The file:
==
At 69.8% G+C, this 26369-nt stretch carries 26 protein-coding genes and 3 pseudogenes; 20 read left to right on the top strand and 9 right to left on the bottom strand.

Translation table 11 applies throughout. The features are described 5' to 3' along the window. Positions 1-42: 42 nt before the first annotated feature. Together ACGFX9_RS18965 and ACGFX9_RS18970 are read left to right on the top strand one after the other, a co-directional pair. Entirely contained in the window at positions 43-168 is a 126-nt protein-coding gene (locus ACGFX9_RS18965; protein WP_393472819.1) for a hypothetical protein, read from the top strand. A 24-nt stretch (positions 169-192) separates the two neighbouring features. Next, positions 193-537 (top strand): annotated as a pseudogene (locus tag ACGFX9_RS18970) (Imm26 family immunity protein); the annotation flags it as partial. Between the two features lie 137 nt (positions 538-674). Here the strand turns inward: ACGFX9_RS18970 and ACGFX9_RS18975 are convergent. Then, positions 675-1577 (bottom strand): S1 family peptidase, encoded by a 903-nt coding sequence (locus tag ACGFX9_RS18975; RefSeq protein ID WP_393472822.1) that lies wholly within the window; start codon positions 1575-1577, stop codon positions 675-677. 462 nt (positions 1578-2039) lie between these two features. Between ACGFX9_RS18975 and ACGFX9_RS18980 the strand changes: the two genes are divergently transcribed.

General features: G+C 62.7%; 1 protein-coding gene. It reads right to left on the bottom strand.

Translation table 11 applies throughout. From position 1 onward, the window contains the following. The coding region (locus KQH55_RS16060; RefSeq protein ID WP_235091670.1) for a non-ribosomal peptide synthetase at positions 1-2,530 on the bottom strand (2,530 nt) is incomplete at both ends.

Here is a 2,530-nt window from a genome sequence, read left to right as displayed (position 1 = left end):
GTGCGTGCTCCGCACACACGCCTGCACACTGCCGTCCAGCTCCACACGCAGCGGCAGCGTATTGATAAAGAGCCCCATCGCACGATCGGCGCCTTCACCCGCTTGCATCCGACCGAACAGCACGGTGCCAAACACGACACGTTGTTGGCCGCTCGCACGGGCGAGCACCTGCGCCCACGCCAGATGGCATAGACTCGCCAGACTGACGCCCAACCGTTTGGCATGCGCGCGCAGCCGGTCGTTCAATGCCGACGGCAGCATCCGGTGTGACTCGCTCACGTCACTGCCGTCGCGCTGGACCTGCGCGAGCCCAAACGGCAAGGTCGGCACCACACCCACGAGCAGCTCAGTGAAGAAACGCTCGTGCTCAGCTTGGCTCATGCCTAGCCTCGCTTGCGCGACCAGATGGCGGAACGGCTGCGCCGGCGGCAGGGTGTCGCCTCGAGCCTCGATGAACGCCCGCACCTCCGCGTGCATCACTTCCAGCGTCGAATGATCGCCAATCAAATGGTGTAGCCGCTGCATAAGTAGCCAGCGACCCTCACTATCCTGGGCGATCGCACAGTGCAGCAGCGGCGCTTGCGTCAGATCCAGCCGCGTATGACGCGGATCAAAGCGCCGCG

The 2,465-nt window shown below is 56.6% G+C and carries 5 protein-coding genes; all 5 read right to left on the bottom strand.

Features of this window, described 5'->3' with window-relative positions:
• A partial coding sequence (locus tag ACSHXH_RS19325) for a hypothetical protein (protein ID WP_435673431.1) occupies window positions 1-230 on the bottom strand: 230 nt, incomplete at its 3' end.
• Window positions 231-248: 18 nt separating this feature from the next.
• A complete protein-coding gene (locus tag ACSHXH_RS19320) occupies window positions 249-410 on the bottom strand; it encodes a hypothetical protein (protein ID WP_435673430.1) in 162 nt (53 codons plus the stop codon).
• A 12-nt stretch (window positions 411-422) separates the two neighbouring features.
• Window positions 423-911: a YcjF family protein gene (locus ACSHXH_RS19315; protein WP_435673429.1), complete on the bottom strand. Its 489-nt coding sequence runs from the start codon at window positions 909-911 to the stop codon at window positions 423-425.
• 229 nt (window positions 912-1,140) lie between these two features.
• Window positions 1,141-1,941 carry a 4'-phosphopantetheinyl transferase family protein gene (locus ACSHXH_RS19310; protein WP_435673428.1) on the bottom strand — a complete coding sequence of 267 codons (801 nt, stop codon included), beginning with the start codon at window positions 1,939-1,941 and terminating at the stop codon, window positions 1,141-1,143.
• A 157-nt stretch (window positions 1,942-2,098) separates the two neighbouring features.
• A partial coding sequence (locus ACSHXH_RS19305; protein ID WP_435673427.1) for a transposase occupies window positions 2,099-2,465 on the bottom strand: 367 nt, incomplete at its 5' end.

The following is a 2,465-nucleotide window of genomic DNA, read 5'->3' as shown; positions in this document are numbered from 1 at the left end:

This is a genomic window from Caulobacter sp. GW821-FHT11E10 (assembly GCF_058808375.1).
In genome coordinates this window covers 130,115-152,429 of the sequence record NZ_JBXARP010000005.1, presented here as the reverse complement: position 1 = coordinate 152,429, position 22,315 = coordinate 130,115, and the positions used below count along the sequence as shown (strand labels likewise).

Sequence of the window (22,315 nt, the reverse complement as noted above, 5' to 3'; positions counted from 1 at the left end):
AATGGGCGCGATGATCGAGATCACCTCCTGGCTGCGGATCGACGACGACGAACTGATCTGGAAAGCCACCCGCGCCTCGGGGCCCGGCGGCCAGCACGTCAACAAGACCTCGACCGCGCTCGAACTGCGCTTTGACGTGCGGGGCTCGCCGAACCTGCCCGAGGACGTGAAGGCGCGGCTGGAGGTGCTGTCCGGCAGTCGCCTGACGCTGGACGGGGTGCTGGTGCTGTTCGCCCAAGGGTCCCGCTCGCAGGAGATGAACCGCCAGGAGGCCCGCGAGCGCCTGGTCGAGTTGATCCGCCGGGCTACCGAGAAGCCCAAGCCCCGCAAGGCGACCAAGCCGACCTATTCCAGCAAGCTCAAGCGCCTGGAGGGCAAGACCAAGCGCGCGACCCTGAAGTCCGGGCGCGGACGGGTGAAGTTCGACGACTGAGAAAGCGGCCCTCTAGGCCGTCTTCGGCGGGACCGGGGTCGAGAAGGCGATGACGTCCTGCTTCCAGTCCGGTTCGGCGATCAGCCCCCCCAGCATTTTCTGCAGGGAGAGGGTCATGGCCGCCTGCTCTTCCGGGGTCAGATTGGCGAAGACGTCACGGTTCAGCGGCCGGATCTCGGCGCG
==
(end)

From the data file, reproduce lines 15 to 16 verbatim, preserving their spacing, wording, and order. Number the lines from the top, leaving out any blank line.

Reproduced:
• Window positions 1,141-1,941 carry a 4'-phosphopantetheinyl transferase family protein gene (locus ACSHXH_RS19310; protein WP_435673428.1) on the bottom strand — a complete coding sequence of 267 codons (801 nt, stop codon included), beginning with the start codon at window positions 1,939-1,941 and terminating at the stop codon, window positions 1,141-1,143.
• A 157-nt stretch (window positions 1,942-2,098) separates the two neighbouring features.